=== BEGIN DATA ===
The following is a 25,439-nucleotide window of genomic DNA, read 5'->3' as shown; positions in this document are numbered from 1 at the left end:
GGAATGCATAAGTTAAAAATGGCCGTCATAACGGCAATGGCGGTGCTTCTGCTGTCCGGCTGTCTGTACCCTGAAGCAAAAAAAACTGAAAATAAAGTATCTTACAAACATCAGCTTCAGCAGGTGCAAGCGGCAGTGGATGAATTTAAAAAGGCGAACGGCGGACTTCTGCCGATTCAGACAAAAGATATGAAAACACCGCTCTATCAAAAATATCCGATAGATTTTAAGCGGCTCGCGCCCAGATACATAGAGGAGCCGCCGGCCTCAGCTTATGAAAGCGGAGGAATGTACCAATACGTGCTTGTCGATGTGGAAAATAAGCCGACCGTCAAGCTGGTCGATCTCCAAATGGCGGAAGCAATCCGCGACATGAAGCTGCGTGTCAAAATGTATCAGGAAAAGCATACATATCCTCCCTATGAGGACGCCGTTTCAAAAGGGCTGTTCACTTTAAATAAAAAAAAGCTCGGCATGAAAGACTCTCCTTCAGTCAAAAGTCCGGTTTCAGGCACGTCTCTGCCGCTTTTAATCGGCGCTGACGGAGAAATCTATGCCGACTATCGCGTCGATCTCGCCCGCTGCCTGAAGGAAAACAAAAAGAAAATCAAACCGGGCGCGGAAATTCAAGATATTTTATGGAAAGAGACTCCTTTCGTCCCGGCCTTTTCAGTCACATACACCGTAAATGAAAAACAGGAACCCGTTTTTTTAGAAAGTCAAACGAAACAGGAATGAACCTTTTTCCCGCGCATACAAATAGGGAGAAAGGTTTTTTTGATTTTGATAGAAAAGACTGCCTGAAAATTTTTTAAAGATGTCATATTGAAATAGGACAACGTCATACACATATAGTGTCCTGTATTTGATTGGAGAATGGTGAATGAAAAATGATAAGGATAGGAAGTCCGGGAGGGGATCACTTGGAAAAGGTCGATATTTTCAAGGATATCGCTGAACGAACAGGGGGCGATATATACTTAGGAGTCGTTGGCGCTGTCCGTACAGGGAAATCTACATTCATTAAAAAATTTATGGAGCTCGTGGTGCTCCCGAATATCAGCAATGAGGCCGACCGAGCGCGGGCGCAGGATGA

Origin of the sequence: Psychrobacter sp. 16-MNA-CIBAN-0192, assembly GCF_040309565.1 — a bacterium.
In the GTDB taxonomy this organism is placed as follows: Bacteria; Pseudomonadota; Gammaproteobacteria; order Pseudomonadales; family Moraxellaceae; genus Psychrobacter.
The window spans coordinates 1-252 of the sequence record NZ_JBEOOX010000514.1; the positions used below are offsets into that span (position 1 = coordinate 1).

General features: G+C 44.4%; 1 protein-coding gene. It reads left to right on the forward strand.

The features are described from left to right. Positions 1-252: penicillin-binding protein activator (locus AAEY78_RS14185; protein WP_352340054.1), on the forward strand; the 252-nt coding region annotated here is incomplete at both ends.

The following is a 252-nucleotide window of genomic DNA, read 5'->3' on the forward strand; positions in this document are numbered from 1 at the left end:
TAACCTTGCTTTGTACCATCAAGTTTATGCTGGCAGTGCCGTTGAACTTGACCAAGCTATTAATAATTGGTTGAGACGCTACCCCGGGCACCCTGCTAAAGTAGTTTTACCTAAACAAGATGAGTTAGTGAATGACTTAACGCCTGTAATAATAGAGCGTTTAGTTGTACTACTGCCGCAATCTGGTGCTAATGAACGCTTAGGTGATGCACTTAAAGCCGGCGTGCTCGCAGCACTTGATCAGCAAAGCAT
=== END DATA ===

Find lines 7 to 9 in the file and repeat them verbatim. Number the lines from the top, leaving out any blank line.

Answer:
The features are described from left to right. Positions 1-252: penicillin-binding protein activator (locus AAEY78_RS14185; protein WP_352340054.1), on the forward strand; the 252-nt coding region annotated here is incomplete at both ends.

The following is a 252-nucleotide window of genomic DNA, read 5'->3' on the forward strand; positions in this document are numbered from 1 at the left end:
TAACCTTGCTTTGTACCATCAAGTTTATGCTGGCAGTGCCGTTGAACTTGACCAAGCTATTAATAATTGGTTGAGACGCTACCCCGGGCACCCTGCTAAAGTAGTTTTACCTAAACAAGATGAGTTAGTGAATGACTTAACGCCTGTAATAATAGAGCGTTTAGTTGTACTACTGCCGCAATCTGGTGCTAATGAACGCTTAGGTGATGCACTTAAAGCCGGCGTGCTCGCAGCACTTGATCAGCAAAGCAT